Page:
Friday, 23 May 2014


Title: Mary Hades
Author: Sarah Dalton 
Series: Mary Hades 
Publication Date: June 2014 
Genres: Horror, Young Adult

BLURB supplied by Xpresso Tours
Not many seventeen year old girls have a best friend who’s a ghost, but then Mary Hades isn’t your average teenager. 
Scarred physically and mentally from a fire, her parents decide a holiday to an idyllic village in North Yorkshire will help her recover. Nestled in the middle of five moors, Mary expects to have a boring week stuck in a caravan with her parents. Little does she know, evil lurks in the campsite…

Seth Lockwood—a local fairground worker with a dark secret—might be the key to uncovering the murky history that has blighted Nettleby. But Mary is drawn to him in a way that has her questioning her judgement.

Helped by her dead best friend and a quirky gay Goth couple, Mary must stop the unusual deaths occurring in Nettleby. But can she prevent her heart from being broken?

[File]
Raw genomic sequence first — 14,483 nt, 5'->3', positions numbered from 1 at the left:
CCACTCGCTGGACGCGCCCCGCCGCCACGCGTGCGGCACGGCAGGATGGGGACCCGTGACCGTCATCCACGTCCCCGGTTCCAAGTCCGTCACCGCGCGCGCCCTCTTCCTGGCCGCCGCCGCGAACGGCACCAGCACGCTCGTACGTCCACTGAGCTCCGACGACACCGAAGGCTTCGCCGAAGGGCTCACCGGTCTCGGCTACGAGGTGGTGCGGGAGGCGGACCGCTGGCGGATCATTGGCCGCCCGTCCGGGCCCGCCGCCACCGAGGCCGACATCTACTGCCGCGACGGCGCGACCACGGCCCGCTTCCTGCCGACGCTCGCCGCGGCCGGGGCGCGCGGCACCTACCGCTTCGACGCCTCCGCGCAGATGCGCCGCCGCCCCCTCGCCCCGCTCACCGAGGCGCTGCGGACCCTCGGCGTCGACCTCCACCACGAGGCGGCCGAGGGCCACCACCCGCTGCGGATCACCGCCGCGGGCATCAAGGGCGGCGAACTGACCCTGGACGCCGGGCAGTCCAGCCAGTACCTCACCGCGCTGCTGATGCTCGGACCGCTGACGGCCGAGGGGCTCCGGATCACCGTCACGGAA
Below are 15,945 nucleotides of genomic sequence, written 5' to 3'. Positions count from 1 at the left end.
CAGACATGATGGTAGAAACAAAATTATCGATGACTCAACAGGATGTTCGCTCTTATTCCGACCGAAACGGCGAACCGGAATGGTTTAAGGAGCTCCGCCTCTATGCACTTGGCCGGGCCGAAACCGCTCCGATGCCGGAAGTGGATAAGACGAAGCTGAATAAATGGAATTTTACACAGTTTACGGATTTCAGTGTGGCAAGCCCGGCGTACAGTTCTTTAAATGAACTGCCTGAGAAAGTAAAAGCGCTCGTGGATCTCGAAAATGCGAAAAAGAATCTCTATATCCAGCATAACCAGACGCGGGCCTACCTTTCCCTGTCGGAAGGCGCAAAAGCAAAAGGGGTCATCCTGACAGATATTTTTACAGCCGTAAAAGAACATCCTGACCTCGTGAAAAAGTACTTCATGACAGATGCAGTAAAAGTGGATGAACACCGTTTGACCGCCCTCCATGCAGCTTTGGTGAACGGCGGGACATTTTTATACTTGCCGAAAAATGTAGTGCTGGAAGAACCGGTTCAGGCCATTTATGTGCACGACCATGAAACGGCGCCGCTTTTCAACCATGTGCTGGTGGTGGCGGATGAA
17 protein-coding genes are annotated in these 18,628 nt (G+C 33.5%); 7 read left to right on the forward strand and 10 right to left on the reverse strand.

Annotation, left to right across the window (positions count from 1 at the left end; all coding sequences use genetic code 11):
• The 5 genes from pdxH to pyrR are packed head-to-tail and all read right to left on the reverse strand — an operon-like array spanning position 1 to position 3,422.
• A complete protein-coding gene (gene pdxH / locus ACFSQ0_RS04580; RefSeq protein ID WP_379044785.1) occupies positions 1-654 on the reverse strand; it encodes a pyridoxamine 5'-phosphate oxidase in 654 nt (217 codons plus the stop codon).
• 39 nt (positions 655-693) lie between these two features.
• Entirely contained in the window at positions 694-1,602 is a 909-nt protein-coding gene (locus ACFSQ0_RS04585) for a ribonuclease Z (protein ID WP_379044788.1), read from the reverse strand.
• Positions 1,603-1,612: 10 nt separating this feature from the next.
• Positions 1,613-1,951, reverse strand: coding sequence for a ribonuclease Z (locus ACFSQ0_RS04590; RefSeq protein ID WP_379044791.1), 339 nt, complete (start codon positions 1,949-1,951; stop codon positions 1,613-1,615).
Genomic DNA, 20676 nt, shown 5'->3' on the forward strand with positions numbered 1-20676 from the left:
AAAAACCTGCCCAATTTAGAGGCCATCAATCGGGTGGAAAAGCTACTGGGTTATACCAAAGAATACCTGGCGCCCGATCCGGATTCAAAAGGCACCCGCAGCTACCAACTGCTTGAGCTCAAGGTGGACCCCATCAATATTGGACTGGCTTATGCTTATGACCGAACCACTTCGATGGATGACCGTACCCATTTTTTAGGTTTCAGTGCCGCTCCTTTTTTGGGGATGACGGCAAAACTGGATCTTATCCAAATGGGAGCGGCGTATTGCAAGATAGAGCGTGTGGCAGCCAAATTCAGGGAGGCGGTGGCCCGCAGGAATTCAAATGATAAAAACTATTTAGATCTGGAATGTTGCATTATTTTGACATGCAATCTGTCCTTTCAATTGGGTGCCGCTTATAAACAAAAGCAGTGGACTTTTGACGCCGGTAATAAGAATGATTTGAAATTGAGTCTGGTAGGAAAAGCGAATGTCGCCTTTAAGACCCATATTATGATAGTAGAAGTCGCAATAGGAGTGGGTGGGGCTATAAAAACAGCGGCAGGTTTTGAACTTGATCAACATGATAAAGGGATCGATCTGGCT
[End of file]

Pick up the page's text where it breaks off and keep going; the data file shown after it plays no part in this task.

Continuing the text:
The first in a series of dark YA novels, Mary Hades follows on from the bestselling Kindle Single My Daylight Monsters. A spine-tingling tale with romance, readers will be shocked and entertained in equal measure.

Sarah grew up in the middle of nowhere in the countryside of Derbyshire and as a result has an over-active imagination. She has been an avid reader for most of her life, taking inspiration from the stories she read as a child, and the novels she devoured as an adult.

Sarah mainly writes speculative fiction for a Young Adult audience and has had pieces of short fiction published in the Medulla Literary Review, PANK magazine and the British Fantasy Society publication Dark Horizons. Her short story 'Vampires Wear Chanel' is featured in the Wyvern Publication Fangtales available here:

Sarah's debut novel The Blemished is a fast paced young adult dystopia set in a fractured Britain. It follows the events of Mina Hart, a young Blemished girl who has a dangerous secret, as she tries to escape the dreaded Operation and get out of Area 14.